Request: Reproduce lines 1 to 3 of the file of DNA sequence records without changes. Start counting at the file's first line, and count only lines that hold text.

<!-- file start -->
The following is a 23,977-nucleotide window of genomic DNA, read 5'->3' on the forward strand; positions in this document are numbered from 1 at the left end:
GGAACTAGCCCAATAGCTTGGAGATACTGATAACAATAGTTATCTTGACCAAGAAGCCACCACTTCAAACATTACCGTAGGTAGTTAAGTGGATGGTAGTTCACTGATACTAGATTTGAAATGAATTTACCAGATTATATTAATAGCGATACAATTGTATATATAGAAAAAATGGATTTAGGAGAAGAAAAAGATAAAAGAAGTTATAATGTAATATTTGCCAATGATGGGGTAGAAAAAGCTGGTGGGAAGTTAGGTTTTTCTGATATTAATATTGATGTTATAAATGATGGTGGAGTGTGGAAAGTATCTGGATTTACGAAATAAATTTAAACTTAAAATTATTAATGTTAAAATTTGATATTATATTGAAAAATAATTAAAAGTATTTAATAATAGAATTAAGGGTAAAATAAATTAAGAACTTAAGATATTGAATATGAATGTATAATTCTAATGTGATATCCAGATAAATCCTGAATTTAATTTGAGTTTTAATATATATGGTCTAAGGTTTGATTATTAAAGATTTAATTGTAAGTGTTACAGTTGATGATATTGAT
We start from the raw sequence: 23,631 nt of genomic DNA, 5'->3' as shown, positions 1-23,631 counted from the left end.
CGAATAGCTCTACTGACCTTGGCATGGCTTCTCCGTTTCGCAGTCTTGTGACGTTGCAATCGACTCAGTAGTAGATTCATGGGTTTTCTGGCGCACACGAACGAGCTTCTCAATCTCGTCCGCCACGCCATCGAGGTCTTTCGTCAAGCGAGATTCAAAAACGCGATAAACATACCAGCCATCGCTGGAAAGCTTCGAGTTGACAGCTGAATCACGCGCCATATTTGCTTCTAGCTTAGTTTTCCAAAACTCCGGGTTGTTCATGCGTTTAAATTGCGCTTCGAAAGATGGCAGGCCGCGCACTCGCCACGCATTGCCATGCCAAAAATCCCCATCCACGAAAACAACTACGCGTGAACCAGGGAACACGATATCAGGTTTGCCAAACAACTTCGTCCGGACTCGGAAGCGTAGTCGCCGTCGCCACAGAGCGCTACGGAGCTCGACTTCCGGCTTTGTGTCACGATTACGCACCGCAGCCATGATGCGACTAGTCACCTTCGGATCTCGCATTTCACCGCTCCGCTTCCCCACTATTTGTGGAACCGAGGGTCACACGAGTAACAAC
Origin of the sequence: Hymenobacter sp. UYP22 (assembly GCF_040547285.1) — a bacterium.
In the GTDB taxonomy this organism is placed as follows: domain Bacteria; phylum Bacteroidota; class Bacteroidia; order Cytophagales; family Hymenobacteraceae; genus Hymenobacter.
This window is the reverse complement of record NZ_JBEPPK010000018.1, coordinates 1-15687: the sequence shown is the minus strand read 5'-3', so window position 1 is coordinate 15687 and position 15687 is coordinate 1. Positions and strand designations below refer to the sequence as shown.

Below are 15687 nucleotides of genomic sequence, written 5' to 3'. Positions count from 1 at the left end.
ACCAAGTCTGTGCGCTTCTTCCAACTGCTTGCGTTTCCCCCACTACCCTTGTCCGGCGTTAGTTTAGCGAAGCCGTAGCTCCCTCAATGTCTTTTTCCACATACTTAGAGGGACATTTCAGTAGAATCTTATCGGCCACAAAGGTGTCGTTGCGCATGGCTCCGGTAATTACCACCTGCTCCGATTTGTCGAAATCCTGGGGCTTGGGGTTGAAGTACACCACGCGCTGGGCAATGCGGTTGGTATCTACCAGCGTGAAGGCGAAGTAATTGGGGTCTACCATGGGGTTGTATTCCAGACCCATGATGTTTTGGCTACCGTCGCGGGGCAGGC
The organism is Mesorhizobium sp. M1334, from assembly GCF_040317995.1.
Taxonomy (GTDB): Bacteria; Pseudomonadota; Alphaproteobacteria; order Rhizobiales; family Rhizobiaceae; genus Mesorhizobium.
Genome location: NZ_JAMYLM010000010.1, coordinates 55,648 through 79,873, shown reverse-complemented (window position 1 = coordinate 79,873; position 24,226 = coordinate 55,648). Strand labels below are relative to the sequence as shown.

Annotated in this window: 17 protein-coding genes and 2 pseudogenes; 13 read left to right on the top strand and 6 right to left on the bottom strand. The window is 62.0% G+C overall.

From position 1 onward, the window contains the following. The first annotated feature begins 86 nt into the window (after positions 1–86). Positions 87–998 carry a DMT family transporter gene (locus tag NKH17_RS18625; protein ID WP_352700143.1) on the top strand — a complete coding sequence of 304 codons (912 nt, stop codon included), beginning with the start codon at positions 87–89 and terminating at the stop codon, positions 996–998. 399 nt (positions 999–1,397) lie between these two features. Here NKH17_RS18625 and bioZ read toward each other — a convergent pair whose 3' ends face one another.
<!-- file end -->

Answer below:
The following is a 23,977-nucleotide window of genomic DNA, read 5'->3' on the forward strand; positions in this document are numbered from 1 at the left end:
GGAACTAGCCCAATAGCTTGGAGATACTGATAACAATAGTTATCTTGACCAAGAAGCCACCACTTCAAACATTACCGTAGGTAGTTAAGTGGATGGTAGTTCACTGATACTAGATTTGAAATGAATTTACCAGATTATATTAATAGCGATACAATTGTATATATAGAAAAAATGGATTTAGGAGAAGAAAAAGATAAAAGAAGTTATAATGTAATATTTGCCAATGATGGGGTAGAAAAAGCTGGTGGGAAGTTAGGTTTTTCTGATATTAATATTGATGTTATAAATGATGGTGGAGTGTGGAAAGTATCTGGATTTACGAAATAAATTTAAACTTAAAATTATTAATGTTAAAATTTGATATTATATTGAAAAATAATTAAAAGTATTTAATAATAGAATTAAGGGTAAAATAAATTAAGAACTTAAGATATTGAATATGAATGTATAATTCTAATGTGATATCCAGATAAATCCTGAATTTAATTTGAGTTTTAATATATATGGTCTAAGGTTTGATTATTAAAGATTTAATTGTAAGTGTTACAGTTGATGATATTGAT
We start from the raw sequence: 23,631 nt of genomic DNA, 5'->3' as shown, positions 1-23,631 counted from the left end.